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Washington state Gov.Jay Inslee speaks during a news conference to announce his decision to seek the Democratic Party's no...

What does Jay Inslee believe? Where the candidate stands on 6 issues

Jay Inslee is a fifth-generation Washingtonian who served as a state legislator and member of the U.S. House of Representatives. Inslee stepped down from his House seat in 2012 to seek the governor’s mansion and was reelected in 2016.

Drawn to environmental causes from a young age, Inslee grew up with a love of the outdoors and is now an accomplished self-described “doodler” of natural scenery and wildlife, a hobby that helps alleviate the stress of working in politics. A vocal advocate of combating climate change, he is also the author of “Apollo’s Fire: Igniting America’s Clean Energy Economy.”

Climate change: Reverse climate change, lower carbon emissions, 100 percent clean energy

Inslee has long been a champion of climate change action and is making the issue the centerpiece of his presidential run. As a member of Congress, Inslee backed the Waxman-Markey cap-and-trade bill that passed the House but ultimately failed in the Senate. As governor, Inslee pushed unsuccessfully for the nation’s first state-level carbon tax. He has also proposed lowering greenhouse gas emissions by 25 percent below 1990 levels by 2035 and converting state ferries into electric hybrids, among other initiatives. “We’re the first generation to feel the sting of climate change, and we’re the last who can do something about it,” Inslee said in his 2020 announcement video.

Economy/Trade: Free trade and increase minimum wage

Inslee supports increasing the minimum wage, which is currently $12 in Washington state and will rise to $13.50 in 2020. Inslee signed into law a guaranteed paid family leave plan in 2017, granting eligible parents 12 weeks paid time off for the birth or adoption of a child or for a serious medical condition. He also signed an Equal Pay Opportunity Act that requires employees receive equal pay and work opportunities regardless of gender. Inslee opposes the Trump administration’s trade policies. He has said that “any punitive tariffs to the Asian markets are felt deeply” in the state of Washington. Inslee believes in a positive working relationship with trade partners and open access to foreign trade markets.

Health care: Move towards universal health care

Inslee backed the Affordable Care Act when it was up for a vote during his time in Congress. In 2013, as governor, he expanded Medicaid under the ACA in his state. Recently he introduced a public option health care plan to help stabilize the state’s health insurance exchange. Inslee said it would be an initial step toward creating universal health care in the state.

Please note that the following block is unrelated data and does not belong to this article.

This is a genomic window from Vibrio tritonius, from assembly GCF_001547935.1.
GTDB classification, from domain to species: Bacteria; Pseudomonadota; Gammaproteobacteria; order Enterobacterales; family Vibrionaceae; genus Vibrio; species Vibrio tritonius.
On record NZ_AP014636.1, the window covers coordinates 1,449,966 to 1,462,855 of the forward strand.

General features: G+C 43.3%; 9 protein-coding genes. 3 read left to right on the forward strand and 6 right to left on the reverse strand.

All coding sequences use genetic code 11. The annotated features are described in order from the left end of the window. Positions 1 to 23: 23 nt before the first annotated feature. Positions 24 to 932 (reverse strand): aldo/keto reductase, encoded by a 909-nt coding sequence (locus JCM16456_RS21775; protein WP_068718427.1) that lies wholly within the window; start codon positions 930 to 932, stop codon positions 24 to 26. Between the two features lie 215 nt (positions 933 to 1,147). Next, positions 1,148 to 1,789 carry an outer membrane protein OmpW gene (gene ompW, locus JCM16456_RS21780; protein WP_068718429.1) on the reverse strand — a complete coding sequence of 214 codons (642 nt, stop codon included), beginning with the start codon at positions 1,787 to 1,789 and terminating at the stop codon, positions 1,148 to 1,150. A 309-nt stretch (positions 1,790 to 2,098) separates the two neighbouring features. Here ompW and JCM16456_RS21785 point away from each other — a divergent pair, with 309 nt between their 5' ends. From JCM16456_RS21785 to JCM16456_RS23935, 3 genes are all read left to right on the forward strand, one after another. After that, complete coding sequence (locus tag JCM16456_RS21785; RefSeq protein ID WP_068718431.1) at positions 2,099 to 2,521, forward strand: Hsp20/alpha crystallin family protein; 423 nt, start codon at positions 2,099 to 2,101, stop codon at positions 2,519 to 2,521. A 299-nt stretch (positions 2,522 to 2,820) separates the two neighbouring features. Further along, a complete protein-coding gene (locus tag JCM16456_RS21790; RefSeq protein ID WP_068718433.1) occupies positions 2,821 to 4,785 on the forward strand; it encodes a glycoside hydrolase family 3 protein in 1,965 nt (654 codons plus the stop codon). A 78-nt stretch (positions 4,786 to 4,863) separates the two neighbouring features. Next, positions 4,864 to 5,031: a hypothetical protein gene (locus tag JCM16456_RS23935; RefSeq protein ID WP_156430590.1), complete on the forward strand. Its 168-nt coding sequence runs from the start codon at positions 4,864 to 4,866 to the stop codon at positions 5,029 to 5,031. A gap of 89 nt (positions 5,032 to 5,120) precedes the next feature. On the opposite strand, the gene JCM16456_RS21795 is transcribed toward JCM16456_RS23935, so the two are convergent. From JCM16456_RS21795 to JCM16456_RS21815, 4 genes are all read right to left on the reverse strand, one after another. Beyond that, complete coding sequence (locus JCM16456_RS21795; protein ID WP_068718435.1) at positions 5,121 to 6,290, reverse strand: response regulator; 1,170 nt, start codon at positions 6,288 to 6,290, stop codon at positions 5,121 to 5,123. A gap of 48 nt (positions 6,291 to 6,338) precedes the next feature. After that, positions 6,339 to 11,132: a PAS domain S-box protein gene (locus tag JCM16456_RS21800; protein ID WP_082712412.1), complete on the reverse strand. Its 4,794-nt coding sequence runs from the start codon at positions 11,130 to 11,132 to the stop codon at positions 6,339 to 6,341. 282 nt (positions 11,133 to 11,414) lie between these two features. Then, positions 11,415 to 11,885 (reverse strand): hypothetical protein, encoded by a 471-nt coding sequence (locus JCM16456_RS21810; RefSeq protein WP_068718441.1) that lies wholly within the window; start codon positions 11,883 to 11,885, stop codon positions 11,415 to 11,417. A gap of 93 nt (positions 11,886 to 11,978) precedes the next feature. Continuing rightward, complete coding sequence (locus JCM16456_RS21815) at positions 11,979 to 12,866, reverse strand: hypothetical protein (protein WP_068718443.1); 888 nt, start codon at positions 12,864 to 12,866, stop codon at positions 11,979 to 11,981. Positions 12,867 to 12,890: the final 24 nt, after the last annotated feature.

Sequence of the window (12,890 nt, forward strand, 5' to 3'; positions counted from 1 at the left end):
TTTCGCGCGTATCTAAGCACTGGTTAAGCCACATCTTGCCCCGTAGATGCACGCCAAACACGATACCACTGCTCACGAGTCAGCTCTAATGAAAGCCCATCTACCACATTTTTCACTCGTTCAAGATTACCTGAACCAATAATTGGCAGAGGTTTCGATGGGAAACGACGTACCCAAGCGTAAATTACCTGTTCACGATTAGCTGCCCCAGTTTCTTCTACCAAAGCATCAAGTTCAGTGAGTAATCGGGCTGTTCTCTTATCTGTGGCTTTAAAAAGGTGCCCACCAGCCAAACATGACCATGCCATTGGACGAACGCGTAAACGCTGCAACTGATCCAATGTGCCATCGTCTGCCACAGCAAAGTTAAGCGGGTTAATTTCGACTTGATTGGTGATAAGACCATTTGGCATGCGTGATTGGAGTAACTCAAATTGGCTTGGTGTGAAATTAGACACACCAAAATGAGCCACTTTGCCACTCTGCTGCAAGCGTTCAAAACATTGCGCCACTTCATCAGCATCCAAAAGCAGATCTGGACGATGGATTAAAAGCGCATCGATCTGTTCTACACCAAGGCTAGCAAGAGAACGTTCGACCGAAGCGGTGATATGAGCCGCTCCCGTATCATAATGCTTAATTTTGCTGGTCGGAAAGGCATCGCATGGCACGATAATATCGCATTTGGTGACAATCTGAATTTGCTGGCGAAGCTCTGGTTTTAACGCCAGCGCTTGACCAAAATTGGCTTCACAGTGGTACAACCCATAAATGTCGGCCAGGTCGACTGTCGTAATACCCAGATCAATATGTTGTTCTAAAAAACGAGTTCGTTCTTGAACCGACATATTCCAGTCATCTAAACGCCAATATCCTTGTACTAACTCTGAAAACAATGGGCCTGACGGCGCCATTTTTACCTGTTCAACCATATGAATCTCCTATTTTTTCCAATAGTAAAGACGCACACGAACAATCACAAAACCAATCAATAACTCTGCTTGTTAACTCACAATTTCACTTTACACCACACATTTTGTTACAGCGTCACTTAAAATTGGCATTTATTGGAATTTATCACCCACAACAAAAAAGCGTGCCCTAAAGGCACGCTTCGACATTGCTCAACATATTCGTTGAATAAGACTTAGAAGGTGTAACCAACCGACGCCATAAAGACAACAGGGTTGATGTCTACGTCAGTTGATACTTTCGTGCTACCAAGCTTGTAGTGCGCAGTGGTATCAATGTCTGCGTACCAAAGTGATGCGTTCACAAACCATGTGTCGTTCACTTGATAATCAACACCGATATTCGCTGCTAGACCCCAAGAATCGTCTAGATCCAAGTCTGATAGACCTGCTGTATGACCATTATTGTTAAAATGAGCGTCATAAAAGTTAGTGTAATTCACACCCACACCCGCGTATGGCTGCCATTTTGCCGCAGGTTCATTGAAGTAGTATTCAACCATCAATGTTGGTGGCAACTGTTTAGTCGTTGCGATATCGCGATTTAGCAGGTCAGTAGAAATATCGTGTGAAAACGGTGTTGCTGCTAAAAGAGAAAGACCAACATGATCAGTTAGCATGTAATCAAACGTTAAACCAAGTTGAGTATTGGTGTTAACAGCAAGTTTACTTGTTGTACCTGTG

Immigration: Opposes the travel ban and supports “Dreamers”

Inslee gained national attention in 2017 when Washington state sued the Trump administration over its travel ban on visitors from several Muslim-majority countries. He supports the Deferred Action for Childhood Arrivals program, or DACA, and believes in a path to citizenship for “Dreamers” brought to the country illegally as children. He created a legal fund to help undocumented families impacted by the Trump administration’s “zero tolerance” policy. He also signed a law in Washington that creates college aid for undocumented students.

Social issues: Protect a woman’s right to choose, supports LGBTQ rights and against capital punishment

On abortion rights, Inslee believes in a woman’s right to choose and opposed the Trump administration’s announcement that it would prohibit taxpayer-funded family planning clinics from referring women for abortions. Inslee is a proponent of LGBTQ rights and backed legalizing same-sex marriage in his state. During his first term as governor, he instituted a moratorium on the death penalty (the state’s supreme court struck down capital punishment last year).

Foreign policy: Syrian refugees welcome

Inslee supports refugees’ rights, and has focused on people displaced by the conflict in Syria. Inslee wrote a letter to the State Department last year after U.S. airstrikes in Syria in which he criticized the Trump administration’s restrictive refugee policies.

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